Europe to stage pounds 2m race day

Click to follow
The Independent Online

Each November, European racing casts envious glances at the cash-soaked glamour of the Breeders' Cup meeting in the United States, but we may be able to boast a more positive response from 1997. Europe's racing authorities yesterday revealed plans for a one-day meeting each September carrying at least pounds 2m in prize-money, a festival of the sport in Europe which would become one of the focal points of the entire Flat season.

The meeting is expected to rotate between the continent's five principal racing countries: Great Britain, France, Ireland, Italy and Germany, with the last-named a strong favourite to hold the inaugural event in two years' time. The timing has been carefully chosen, both to allow the meeting to be held, as far as is possible, in good weather and on a fair surface, while also avoiding a direct clash with the Breeders' Cup. Indeed, with at least a month between the two cards, it should be quite possible for horses to run at both.

Although planning is still at an early stage, a statement released yesterday by the European Pattern Committee envisaged four Group One races and two handicaps, with individual countries also having the opportunity to stage events of more local interest. Entries from each participating country would be limited in all events, even the handicaps, to allow a broad European representation.

The Pattern Committee referred to the event as the European Racing Day, although a slightly snappier title will no doubt be arrived at in due course. Since it will be scheduled each year to coincide with an existing meeting in the host country, the list of possible hosts when Britain's turn arrives will be fairly short, probably stretching no further than Ascot, the smartest track in the country, which already stages its own Festival of British Racing in late September each year. Doncaster, which hosts the St Leger meeting in early September, is another obvious candidate.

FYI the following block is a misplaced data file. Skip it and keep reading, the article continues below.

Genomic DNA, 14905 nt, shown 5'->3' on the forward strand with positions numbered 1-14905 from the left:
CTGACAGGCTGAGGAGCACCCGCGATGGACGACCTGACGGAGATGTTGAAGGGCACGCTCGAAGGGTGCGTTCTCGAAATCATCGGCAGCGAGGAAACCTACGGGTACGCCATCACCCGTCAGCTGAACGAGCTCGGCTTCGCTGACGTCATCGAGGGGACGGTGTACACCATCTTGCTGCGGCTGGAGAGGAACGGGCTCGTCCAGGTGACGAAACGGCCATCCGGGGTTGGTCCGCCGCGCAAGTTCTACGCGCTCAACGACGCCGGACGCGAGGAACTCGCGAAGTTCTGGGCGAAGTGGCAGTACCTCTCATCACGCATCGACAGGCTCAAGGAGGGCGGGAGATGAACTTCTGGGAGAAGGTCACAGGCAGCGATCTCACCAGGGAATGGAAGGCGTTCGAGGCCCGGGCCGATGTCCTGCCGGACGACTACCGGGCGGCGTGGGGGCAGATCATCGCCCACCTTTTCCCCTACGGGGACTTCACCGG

Since Ascot's own Festival may struggle to compete with its new European rival, this seems only fair, although other British tracks - Newmarket and York, for example - may feel aggrieved if they are left out of the reckoning.

"We'd have to be very careful it didn't act against other existing festivals," Paul Greeves, the British Horseracing Board's Racing Director, said yesterday. "The idea of building it on existing days should overcome that problem."

Where possible, current Group One events will be incorporated into the European Racing Day, but the Pattern Committee will also upgrade Group Two or Three contests on a one-off basis where necessary, or introduce new events altogether.

Support for the day will be provided partly by the European Breeders' Fund in an arrangement similar to that which provides the financial basis for the Breeders' Cup. However, significant contributions will also be expected from the host courses and a major - and as yet unknown - corporate sponsor if the ambitious target of a pounds 2m prize fund is to be met.

Clearly, much careful thought and planning will be required both before and after the next meeting of the Pattern Committee, in December, which will decide the venue for the first European Racing Day in 1997 (at this stage, Baden-Baden is the likely favourite). In time, though, the continent's racing industry may build a showpiece day of which it can justifiably be proud.